Even for people who understand that the connection between fossil fuels and climate change is not open to debate, it’s convenient to imagine there is time left for a next generation to confront the issue. Despair and overwhelmed inaction are acceptable to some, as well.
But all delusions and excuses disappear in the face of a man whose homeland is already disappearing into the rising sea. At a meeting last year, Eddie Osifelo, a journalist from the Solomon Islands, explained to me how rising waters have caused people to migrate from the coast to the interior of the island. “Will you write about this?” he repeatedly asks me over the course of four days. “Will you let people know what is happening to us?” He explains how fishermen learning to farm must also negotiate with the tribal leaders whose lands they now must share. The island and sea are changing, and so are people’s identities and ties to their past. The people living on these islands did not cause climate change. They did not call the seas to rise. But they are calling to the world for help: “We will continue to be as noisy as we can until the water covers our heads,” Seychelles Ambassador to the United Nations Ronald Jumeau said at the United Nations climate talks last year. “And even when the water is over our heads, when the bubbles pop, you will hear us yelling.”
This sounds like a dystopian future—something Bacigalupi might craft into a novel. But as global average temperatures have risen, African nations are experiencing ever-worsening droughts, food scarcity, and even flooding from extreme storm events. Asian countries that rely on glaciers to store and release water are worried about short-term flooding from accelerated melting in the Himalayas, but also long-term security threats because of water scarcity in the future.
This spring, floods raged along the Mississippi and Missouri rivers, and tornadoes shredded communities from Alabama to Missouri. Scientists will not attribute single weather events to global climate changes, but in mid-June, the National Oceanic and Atmospheric Administration (NOAA) pointed out that only halfway through the year, the United States had already experienced eight disasters, each causing more than $1 billion in damages (for a total of $32 billion). This was before hurricane season had even begun—and doesn’t include damages from drought. Drought has been declared across the southern US, from Virginia to California, with “exceptional” droughts occurring from Florida, across the Gulf Coast, up into northern Texas and Oklahoma and on across southern New Mexico and Arizona.
On July 1, NOAA also released the “new normals.” Based on data collected at more than 7,500 stations nationwide, normals are the 30-year average of climate variables such as temperature and precipitation. Meteorologists use them when forecasting weather; electric and gas utilities gauge short- and long-term energy use projections. The 1981-2010 normals are approximately 0.5 degree warmer than the previous 30-year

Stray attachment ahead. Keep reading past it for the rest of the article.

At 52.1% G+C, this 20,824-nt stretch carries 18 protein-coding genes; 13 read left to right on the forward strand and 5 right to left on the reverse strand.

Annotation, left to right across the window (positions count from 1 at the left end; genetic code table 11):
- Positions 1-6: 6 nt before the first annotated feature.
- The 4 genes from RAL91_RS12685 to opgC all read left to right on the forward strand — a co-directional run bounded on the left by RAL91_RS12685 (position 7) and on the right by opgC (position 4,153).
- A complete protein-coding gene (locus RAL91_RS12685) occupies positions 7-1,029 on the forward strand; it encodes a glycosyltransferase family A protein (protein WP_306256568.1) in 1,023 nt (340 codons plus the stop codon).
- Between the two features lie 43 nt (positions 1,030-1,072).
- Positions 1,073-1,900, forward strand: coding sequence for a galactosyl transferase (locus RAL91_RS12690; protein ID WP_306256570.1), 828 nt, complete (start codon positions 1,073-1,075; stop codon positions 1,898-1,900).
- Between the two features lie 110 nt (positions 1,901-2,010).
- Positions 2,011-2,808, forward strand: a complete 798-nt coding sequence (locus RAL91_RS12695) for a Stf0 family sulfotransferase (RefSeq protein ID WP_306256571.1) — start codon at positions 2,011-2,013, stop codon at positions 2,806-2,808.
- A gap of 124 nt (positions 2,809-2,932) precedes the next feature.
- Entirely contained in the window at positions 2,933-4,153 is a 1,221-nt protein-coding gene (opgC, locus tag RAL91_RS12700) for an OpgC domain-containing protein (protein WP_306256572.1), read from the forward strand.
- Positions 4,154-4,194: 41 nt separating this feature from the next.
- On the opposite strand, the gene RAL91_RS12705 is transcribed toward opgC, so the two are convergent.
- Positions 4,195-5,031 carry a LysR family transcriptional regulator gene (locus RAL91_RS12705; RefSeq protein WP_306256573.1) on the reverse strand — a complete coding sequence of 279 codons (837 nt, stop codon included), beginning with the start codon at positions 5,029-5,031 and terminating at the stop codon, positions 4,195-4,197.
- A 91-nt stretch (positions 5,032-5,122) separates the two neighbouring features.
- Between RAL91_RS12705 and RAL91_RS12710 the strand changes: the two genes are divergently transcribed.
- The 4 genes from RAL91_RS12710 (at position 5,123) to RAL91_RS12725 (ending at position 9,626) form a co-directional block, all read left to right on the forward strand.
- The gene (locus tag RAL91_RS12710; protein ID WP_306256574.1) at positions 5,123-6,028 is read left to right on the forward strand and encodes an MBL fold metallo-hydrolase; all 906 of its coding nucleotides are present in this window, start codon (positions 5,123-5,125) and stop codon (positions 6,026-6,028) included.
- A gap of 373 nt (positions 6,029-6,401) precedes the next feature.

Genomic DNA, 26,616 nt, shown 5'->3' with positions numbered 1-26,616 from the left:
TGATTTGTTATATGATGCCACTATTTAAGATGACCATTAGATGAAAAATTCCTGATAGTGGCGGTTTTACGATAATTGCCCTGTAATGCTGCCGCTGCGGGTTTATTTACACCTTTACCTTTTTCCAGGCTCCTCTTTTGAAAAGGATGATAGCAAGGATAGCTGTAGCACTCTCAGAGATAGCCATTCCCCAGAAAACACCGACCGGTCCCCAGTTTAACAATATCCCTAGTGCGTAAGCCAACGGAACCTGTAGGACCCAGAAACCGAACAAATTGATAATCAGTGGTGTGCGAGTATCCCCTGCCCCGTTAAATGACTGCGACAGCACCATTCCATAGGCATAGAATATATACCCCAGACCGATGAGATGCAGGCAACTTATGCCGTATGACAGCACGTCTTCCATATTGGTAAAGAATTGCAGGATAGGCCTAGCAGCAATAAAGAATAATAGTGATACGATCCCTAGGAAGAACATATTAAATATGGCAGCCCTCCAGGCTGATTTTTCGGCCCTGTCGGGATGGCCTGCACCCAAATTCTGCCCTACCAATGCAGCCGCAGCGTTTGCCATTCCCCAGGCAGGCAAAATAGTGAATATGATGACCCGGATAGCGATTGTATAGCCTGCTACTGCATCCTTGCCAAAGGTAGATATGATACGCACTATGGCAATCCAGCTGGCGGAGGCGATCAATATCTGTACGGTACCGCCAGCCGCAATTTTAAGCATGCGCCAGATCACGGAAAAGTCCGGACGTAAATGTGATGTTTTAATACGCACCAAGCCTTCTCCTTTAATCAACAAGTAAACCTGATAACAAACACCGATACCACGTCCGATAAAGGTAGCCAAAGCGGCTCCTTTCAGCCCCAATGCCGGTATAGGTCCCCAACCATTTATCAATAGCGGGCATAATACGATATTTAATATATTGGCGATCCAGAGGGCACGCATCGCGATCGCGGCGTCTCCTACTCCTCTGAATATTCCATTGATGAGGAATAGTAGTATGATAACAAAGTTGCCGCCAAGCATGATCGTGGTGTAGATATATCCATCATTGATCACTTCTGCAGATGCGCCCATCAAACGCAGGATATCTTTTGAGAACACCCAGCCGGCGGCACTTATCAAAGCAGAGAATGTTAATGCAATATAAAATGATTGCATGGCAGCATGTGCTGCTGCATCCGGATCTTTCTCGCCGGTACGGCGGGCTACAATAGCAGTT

The new normals are also important to New Mexico’s farmers—people who rely on consistent growing seasons and average temperatures, reliable spring runoff and the start of monsoon season.
On Ironwood Farm in the South Valley of Albuquerque, Chris Altenbach is already trying to adapt to extreme weather fluctuations. His livestock survived January’s deep freeze, but this spring’s weather has thrown his crops for a loop. The weather has not only been dry—the period from Jan. 1 through the end of May was the driest on record—but also unpredictable. On May 31, for instance, Altenbach and his neighbors woke to a late freeze. By afternoon, temperatures soared to the 90s.
Variation like that places pressure on crops and livestock, he says. And while the freeze didn’t kill his corn, its growth slowed. The corn right now is tasseling, he says, but the plants are only four to five feet tall—small for this time of year.
In adapting to the new normal, Altenbach has given up on his fruit trees—late freezes and drought make harvests unreliable—and decided to focus on annual vegetables. He’s going to have to build another greenhouse to grow more crops in controlled conditions. He’s also considering using row cover—hoops that hold fabric over the plants to moderate temperatures, increase humidity and protect plants from insects—and will have to adjust infrastructure to deal with unanticipated freezes.
“I’m also doing more successional plantings,” he says. “Rather than waiting for a certain time that I think is going to work, I’ll plant a couple weeks apart just to try to make sure I get something to come in if there’s an event that takes it out.”
Off the grid and committed to the practice of permaculture, Altenbach worries that, in having to adapt, larger operations will increase their dependence on fossil fuels. “By trying to mitigate for extremes in weather,” he says, “other farmers are putting a little bit more strain on the environment.” This reminds me of Blinman’s four lessons and how past desert dwellers lost control of their societies.
Whenever I finish interviewing a source, I reflect on the other pieces of the story: what other people have told me, what I have learned from them and how their stories fit together. Climate change is the biggest science story in a generation. But it’s also a story that people need to feel in order to understand. The story of our changing landscapes is written in the flames licking forests, in the topsoil that blows away when spring winds follow bone-dry winters.
But it’s also found within corn stalks and desert ruins. And all of those pieces tie back to the note of inquiry within my daughter’s voice one recent morning: “What are humans doing about climate change?” SFR